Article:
As easy and natural as it is to call this “black” it’s quite hard to call it “metal.” Not a single riff sounds like it cares a tad for the influence and ideas of Maiden, Priest, Metallica, or even Slayer for that matter. It truly sounds as if Lord Meyhna’ch’s musical journey had begun with “A Blaze in The Northern Sky.” The structures are so far removed from anything conventional in the field of rock music that at first they may sound like a mangle of jumbled riffs. However, once they’ve settled into the bloodstream, the labyrinthine constructions of tracks such as “Magical Shadows Of A Tragic Past” and “Tears of a Melancholic Vampire” reveal their own twisted logic, and the music’s magic truly comes alive. Rather than cycles and repetitions here there is only ebb and flow, and yet it doesn’t seem to culminate or lead in any particular direction; it rises only to collapse in on itself again and again, such as in the marvelous “Ravens Of My Funeral.”
The riffs are hateful, vile and angry of course, thanks to the frequent dissonance and the relentless right hand movement. The music feels almost entirely isolated from most any other style, exempting its direct influences, adding thus to the feeling of it being something alien, inhuman. Yet the underlying melancholy that could be heard in some of the Norwegian scene’s classic works is brought to the surface here; beneath the misanthropy and rage there is resignation and defeat, a deep sorrow made only greater by the delusions of its bearer.
For here I believe is the key to this album’s mystery, by completely depersonalizing the music, by driving it as far away as possible from the everyday, Mutiilation manage to make one of the purest most powerful works of contemporary music. William Roussel may be upset about his job, his parents, his girlfriend or any number of issues, issues whose idiocy he recognizes and despises, which only lead him to be further disgusted in himself at realizing how much they hurt him. But the sorrow Lord Meynah’ch screams of, the pain his music reflects does not have to be so banal. The album’s recurrent image of vampirism becomes relevant insofar as vampires are immortal creatures, thus entirely removed from human concerns. And yet they too suffer, they suffer more than anyone possibly could, for they are bound to watch the world around wither and decay as they linger, their ails have eternity itself to fester in their veins and to pollute their hearts, they love and they hate more intensely and vibrantly than any mortal could possibly conceive of doing.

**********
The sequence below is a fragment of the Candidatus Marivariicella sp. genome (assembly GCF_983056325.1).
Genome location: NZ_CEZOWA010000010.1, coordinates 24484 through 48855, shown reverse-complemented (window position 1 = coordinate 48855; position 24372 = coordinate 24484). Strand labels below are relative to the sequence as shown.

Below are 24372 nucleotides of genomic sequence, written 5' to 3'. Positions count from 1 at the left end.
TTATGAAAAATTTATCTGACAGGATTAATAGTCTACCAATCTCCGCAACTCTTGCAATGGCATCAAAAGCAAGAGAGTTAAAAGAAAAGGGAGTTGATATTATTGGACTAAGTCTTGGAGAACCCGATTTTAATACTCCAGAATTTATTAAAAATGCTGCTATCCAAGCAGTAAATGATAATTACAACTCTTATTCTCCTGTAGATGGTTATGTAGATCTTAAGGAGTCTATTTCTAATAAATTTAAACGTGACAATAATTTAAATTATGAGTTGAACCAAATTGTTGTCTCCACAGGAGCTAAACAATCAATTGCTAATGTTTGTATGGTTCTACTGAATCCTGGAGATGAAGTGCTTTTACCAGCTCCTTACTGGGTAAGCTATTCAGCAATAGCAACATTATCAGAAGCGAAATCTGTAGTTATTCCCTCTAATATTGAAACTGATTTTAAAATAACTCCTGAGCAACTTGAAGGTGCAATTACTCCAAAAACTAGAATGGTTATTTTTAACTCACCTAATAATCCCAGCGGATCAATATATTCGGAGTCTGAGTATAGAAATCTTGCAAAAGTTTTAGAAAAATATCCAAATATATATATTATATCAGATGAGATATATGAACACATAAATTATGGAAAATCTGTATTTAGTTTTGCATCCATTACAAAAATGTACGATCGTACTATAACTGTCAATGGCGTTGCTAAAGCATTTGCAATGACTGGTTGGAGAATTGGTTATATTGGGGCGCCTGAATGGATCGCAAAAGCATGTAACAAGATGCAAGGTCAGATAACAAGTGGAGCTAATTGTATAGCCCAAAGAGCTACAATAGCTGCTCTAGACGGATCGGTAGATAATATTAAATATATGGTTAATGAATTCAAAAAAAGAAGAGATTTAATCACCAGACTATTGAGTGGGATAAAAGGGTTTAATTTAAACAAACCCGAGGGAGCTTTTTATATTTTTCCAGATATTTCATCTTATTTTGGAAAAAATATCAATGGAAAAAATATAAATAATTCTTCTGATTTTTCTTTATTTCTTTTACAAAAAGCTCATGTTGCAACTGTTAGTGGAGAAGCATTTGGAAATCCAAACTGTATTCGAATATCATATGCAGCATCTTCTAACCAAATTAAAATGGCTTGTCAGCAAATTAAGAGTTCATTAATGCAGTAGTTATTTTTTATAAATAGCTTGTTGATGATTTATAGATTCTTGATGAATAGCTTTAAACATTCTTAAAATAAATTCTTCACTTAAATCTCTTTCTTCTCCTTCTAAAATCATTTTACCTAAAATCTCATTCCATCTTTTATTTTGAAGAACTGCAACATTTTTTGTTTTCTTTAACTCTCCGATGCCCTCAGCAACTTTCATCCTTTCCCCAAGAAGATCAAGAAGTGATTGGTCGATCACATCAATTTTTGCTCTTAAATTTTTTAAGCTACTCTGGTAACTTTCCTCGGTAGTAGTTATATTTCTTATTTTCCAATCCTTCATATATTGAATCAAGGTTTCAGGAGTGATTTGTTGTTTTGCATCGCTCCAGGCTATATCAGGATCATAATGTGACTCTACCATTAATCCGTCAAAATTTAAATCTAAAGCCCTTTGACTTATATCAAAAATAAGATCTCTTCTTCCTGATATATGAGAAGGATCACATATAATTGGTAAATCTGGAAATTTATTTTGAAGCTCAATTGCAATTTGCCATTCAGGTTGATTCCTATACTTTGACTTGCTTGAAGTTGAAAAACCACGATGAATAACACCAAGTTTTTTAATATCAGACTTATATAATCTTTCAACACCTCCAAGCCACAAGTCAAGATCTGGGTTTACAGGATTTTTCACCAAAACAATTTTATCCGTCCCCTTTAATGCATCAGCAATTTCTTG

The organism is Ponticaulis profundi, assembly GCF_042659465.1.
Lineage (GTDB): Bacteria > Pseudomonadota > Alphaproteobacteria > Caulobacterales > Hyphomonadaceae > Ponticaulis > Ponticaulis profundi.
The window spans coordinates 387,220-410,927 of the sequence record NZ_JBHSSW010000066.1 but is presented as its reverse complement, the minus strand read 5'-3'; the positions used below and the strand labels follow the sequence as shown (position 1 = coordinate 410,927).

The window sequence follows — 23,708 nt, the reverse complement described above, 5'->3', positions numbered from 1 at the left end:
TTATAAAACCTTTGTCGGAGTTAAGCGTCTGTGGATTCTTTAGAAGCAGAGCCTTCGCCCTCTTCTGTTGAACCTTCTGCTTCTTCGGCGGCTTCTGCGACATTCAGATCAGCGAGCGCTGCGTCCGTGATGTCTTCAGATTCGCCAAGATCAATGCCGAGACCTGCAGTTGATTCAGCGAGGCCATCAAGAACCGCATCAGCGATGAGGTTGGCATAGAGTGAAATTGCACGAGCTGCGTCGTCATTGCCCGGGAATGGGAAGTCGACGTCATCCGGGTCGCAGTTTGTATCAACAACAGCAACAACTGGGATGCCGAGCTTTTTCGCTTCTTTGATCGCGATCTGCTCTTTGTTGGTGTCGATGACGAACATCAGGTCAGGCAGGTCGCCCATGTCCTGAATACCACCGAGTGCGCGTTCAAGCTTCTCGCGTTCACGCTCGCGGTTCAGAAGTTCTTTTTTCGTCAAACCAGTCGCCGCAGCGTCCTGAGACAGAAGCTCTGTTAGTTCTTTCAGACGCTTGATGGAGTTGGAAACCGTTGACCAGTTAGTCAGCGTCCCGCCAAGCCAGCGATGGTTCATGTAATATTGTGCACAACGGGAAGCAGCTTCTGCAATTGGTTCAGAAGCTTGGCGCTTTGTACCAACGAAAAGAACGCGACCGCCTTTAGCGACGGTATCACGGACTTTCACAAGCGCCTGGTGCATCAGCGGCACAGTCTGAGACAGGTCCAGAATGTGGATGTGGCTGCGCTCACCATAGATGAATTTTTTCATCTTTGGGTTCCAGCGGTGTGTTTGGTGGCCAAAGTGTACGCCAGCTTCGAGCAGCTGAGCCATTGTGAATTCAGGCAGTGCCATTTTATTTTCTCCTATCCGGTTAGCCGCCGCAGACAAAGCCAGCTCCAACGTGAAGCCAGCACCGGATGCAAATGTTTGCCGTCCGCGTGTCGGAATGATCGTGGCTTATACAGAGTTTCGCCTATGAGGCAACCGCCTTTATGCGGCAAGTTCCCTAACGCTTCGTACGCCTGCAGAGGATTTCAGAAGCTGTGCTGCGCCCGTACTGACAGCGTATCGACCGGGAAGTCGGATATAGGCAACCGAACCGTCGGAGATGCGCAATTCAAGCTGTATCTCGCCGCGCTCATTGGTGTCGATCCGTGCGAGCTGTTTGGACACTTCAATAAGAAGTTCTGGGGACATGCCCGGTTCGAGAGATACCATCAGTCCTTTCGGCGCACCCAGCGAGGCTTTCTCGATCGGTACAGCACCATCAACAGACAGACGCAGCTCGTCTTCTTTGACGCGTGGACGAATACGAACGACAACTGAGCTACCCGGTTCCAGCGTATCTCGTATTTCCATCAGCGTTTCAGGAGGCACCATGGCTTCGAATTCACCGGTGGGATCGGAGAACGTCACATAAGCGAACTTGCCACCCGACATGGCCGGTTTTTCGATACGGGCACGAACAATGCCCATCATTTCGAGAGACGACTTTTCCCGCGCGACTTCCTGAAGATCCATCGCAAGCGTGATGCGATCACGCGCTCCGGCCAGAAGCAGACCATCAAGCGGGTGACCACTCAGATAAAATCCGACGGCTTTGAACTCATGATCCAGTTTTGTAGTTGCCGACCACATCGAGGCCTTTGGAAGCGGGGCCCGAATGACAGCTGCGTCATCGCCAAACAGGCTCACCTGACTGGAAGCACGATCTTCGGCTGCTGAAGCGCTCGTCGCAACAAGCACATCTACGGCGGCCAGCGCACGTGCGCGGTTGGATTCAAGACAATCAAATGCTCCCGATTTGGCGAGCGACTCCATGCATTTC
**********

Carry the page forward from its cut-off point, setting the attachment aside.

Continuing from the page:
Perhaps it’s nothing but an idiotic bourgeois teenager’s attempt at escapism, what kind of fool goes around painting his face and calling himself Lord Meynah’ch anyway? But this escapism, coupled with the intense sincerity and power of the music achieves a sort of trascendence; for the 54 minutes the record lasts the world and its pettiness lie abandoned and forgotten, true greatness is glimpsed at, the human form is overcome.
But why then express melancholy, why not rather an intense feeling of triumph at so insurmountable a victory? Because Lord Meynah’ch is no fool, he is still William Roussel after all, he knows that no riff will ever be pure enough, no blast relentless enough, no shriek harsh enough. The music will always be contaminated by his condition as a man; it will always be just on the point of perfection, yet never quite there. This knowledge, this terrible, infuriating, heartbreaking knowledge is the true feeling that lies beneath the rancid hate and the grandiose misanthropic gestures, the feeling that makes the music as powerful and moving as it is. Every time a blast beat breaks up into a beat feels like a collapse, a defeat, every desperate shriek a cry for death, the strange ebb of the songs becomes the rise and fall of illusions, a bloody and avid confrontation with reality itself. Hell is indeed other people, but mostly it is the fact that we belong to them, that we too are bound to be people, it is impossible to free ourselves from so disgusting a condition without becoming sterile, static or weak. But mostly, hell is knowing there is no way out of hell.